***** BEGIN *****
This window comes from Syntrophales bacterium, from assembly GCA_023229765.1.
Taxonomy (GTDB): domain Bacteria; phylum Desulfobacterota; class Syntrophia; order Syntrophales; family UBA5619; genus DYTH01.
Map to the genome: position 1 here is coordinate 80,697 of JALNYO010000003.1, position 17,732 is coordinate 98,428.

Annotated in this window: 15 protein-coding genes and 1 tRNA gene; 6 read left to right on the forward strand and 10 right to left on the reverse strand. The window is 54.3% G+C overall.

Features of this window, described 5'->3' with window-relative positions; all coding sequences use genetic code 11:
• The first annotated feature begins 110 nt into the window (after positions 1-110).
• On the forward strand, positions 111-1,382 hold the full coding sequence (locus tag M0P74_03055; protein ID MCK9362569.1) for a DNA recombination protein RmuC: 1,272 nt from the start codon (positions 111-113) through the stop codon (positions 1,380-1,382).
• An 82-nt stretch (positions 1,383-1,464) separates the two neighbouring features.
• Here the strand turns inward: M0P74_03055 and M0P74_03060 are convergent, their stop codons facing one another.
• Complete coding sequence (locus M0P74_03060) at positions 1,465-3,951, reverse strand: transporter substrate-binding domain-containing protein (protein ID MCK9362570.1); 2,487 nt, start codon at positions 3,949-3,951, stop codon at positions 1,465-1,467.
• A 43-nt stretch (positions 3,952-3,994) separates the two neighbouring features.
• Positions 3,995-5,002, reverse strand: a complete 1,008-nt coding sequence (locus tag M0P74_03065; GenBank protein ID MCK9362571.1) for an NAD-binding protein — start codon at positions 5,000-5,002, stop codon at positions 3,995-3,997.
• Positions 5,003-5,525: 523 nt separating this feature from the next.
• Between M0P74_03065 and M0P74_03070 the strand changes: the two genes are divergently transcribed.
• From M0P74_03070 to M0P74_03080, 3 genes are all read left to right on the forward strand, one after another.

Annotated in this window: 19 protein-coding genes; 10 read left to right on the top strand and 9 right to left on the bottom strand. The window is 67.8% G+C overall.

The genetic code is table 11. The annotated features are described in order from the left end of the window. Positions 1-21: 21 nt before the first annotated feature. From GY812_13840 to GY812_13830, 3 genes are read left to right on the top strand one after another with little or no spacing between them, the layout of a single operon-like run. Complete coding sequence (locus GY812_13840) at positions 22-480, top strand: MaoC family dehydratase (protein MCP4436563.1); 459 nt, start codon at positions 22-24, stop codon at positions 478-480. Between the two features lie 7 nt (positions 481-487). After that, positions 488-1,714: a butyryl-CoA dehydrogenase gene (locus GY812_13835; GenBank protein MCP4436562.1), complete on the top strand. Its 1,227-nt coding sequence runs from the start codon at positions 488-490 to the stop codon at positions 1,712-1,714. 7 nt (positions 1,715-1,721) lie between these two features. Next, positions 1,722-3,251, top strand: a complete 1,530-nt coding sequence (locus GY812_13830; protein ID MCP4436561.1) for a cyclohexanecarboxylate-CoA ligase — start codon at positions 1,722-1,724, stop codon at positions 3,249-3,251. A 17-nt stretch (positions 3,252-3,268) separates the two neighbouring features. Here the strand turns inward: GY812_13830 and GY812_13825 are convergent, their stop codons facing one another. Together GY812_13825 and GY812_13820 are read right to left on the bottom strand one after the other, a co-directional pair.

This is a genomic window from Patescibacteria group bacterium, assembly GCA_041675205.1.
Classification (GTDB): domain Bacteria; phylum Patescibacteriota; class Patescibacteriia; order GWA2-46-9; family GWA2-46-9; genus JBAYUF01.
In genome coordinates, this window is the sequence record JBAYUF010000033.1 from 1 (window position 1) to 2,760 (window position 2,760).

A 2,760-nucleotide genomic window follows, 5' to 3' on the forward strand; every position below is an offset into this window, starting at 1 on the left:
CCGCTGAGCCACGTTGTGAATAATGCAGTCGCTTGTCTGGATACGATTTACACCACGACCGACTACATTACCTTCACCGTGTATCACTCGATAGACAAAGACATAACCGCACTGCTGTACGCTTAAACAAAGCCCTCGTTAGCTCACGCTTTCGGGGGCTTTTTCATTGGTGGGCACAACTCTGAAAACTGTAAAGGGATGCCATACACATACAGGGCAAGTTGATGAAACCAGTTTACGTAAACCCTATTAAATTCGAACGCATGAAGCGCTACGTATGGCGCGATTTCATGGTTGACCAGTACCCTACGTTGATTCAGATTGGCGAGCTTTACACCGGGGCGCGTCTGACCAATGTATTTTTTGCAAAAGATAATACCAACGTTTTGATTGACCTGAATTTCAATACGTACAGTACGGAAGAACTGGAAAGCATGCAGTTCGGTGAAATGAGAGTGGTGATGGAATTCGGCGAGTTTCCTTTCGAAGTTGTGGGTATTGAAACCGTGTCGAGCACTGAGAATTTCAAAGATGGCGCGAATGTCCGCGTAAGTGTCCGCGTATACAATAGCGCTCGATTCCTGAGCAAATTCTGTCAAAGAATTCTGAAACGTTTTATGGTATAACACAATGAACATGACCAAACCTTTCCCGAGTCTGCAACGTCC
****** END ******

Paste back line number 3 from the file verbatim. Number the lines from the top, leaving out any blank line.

Map to the genome: position 1 here is coordinate 80,697 of JALNYO010000003.1, position 17,732 is coordinate 98,428.